Pterois antennata is probably the most common of the lionfish at Kwajalein. It can be seen often up in ledges and small caves on seaward, pinnacle and lagoon reefs. They emerge from the caves at night to feed, reportedly primarily on shrimp and crabs, but they will also eat small fish, at least in an aquarium. Basic body color is similar to that of Dendrochirus zebra, but P. antennata has round dark spots on the membrane between the rays on the pectoral fins. Also, the pectoral fin rays are longer, extending out well beyond the thin membrane that connects them. Another good indicator of P. antennata is the bright white spot just posterior of the pectoral fin base. You can see these under several common names, including Spotfin Lionfish and Antenna Turkeyfish.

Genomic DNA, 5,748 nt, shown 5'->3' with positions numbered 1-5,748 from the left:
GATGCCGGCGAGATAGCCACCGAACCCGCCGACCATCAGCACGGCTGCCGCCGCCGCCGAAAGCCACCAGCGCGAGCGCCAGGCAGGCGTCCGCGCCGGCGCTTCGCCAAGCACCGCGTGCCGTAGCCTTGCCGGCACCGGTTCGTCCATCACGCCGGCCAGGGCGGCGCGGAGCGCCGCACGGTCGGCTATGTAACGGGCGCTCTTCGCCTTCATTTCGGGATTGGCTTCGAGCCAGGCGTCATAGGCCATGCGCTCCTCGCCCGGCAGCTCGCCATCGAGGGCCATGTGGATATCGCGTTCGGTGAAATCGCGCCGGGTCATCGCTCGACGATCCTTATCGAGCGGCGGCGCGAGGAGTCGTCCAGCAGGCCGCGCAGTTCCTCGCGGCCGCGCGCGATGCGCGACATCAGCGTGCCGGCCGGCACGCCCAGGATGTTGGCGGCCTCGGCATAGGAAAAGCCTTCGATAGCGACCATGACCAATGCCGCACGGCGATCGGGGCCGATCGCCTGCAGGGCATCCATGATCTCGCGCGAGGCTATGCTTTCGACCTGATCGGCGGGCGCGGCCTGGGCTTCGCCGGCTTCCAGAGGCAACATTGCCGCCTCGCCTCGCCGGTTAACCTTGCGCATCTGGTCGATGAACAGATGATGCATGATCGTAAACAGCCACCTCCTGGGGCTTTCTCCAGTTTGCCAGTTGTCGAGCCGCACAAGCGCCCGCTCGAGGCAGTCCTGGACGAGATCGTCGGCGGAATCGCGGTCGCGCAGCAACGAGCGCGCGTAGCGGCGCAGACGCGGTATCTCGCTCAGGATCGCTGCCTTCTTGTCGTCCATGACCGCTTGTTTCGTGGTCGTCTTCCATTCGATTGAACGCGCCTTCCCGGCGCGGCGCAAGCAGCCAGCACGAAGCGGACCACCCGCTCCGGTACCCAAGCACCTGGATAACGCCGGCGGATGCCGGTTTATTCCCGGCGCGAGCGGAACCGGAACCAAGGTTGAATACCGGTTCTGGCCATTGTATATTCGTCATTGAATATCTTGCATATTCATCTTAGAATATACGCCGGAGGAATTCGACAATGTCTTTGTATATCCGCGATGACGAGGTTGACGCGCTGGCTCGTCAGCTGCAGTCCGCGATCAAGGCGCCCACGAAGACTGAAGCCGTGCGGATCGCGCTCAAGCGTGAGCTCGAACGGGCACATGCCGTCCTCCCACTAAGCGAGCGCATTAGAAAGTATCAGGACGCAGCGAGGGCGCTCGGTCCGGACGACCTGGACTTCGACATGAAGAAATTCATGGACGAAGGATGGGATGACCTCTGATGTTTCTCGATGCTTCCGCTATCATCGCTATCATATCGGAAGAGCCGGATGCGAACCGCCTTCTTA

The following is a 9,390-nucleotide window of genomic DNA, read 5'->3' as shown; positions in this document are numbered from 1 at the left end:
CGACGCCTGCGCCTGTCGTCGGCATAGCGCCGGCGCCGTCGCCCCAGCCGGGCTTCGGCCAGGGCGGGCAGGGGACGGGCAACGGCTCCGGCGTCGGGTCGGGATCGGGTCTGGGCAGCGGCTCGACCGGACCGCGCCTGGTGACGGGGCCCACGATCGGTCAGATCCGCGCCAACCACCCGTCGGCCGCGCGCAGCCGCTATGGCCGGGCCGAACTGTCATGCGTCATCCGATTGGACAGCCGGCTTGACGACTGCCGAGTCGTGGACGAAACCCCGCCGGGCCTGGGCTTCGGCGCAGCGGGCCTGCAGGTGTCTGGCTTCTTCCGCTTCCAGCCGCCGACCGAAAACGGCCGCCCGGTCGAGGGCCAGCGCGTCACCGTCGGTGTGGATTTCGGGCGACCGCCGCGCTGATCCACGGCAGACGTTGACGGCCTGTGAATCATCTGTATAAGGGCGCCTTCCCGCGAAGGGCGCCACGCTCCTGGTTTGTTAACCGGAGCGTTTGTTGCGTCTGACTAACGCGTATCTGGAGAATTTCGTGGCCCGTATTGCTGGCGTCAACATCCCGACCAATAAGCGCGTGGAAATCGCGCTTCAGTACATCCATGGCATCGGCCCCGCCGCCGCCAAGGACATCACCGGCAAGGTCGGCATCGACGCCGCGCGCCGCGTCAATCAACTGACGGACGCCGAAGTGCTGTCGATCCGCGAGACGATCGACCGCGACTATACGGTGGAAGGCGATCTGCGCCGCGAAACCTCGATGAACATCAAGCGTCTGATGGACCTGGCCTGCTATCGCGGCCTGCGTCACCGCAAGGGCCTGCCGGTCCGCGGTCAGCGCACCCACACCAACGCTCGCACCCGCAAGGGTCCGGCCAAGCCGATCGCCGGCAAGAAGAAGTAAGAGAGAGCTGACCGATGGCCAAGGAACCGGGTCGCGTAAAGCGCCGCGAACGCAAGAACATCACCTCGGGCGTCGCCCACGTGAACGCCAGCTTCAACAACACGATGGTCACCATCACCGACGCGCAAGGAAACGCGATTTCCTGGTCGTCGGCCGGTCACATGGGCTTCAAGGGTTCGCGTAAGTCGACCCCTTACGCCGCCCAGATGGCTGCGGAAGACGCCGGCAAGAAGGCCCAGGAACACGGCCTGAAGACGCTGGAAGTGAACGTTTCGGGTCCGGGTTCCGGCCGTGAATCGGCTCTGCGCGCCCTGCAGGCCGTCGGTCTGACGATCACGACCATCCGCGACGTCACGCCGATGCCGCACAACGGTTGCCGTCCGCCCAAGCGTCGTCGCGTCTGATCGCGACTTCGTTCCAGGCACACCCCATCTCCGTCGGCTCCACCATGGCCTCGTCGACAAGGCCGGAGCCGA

The pectoral fin rays can be white or orange.
The antennae, one just dorsal to each eye, in this species are banded and have little fin-like flaps extending from them. The antennae of P. radiata, which sometimes lives in the same overhangs, are smooth and dark, with a vertical white line.
A typical way to see them: upside down and facing into a ledge.
Just a few more poses.
The bright white spots behind the pectoral fins are visible here.
Created 27 June 2011
Updated 14 October 2012
Return to lionfish
Kwajalein Underwater Home